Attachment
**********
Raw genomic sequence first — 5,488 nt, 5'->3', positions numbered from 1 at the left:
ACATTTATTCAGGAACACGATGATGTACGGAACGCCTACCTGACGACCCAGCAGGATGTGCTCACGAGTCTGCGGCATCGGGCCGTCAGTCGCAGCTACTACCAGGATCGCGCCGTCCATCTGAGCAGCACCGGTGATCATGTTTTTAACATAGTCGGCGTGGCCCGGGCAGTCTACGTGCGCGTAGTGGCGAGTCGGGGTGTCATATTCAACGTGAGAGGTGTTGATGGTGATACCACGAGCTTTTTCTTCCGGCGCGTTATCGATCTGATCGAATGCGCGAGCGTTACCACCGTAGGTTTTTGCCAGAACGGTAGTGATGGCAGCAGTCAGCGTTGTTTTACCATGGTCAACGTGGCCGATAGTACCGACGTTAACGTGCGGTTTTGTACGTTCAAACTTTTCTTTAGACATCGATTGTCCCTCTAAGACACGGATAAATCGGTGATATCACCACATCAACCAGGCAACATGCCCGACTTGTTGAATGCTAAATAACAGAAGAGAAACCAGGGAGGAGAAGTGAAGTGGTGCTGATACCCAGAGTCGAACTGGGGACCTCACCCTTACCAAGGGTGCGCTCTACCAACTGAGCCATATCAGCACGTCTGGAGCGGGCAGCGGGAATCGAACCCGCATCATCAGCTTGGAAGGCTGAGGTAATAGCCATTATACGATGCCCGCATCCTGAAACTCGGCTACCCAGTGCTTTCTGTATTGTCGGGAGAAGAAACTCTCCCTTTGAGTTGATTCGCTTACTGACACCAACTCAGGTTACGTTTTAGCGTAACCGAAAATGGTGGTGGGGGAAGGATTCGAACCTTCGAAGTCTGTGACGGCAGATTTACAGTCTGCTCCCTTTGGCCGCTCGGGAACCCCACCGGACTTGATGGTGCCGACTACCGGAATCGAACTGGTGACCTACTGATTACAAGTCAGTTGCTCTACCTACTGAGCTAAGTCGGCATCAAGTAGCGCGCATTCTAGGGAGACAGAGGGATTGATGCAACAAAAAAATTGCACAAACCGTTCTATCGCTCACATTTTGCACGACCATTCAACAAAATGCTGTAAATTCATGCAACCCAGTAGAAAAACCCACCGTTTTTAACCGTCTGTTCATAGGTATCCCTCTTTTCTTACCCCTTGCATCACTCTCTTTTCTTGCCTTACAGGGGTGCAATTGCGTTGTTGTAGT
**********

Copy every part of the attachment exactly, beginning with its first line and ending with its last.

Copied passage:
Raw genomic sequence first — 5,488 nt, 5'->3', positions numbered from 1 at the left:
ACATTTATTCAGGAACACGATGATGTACGGAACGCCTACCTGACGACCCAGCAGGATGTGCTCACGAGTCTGCGGCATCGGGCCGTCAGTCGCAGCTACTACCAGGATCGCGCCGTCCATCTGAGCAGCACCGGTGATCATGTTTTTAACATAGTCGGCGTGGCCCGGGCAGTCTACGTGCGCGTAGTGGCGAGTCGGGGTGTCATATTCAACGTGAGAGGTGTTGATGGTGATACCACGAGCTTTTTCTTCCGGCGCGTTATCGATCTGATCGAATGCGCGAGCGTTACCACCGTAGGTTTTTGCCAGAACGGTAGTGATGGCAGCAGTCAGCGTTGTTTTACCATGGTCAACGTGGCCGATAGTACCGACGTTAACGTGCGGTTTTGTACGTTCAAACTTTTCTTTAGACATCGATTGTCCCTCTAAGACACGGATAAATCGGTGATATCACCACATCAACCAGGCAACATGCCCGACTTGTTGAATGCTAAATAACAGAAGAGAAACCAGGGAGGAGAAGTGAAGTGGTGCTGATACCCAGAGTCGAACTGGGGACCTCACCCTTACCAAGGGTGCGCTCTACCAACTGAGCCATATCAGCACGTCTGGAGCGGGCAGCGGGAATCGAACCCGCATCATCAGCTTGGAAGGCTGAGGTAATAGCCATTATACGATGCCCGCATCCTGAAACTCGGCTACCCAGTGCTTTCTGTATTGTCGGGAGAAGAAACTCTCCCTTTGAGTTGATTCGCTTACTGACACCAACTCAGGTTACGTTTTAGCGTAACCGAAAATGGTGGTGGGGGAAGGATTCGAACCTTCGAAGTCTGTGACGGCAGATTTACAGTCTGCTCCCTTTGGCCGCTCGGGAACCCCACCGGACTTGATGGTGCCGACTACCGGAATCGAACTGGTGACCTACTGATTACAAGTCAGTTGCTCTACCTACTGAGCTAAGTCGGCATCAAGTAGCGCGCATTCTAGGGAGACAGAGGGATTGATGCAACAAAAAAATTGCACAAACCGTTCTATCGCTCACATTTTGCACGACCATTCAACAAAATGCTGTAAATTCATGCAACCCAGTAGAAAAACCCACCGTTTTTAACCGTCTGTTCATAGGTATCCCTCTTTTCTTACCCCTTGCATCACTCTCTTTTCTTGCCTTACAGGGGTGCAATTGCGTTGTTGTAGT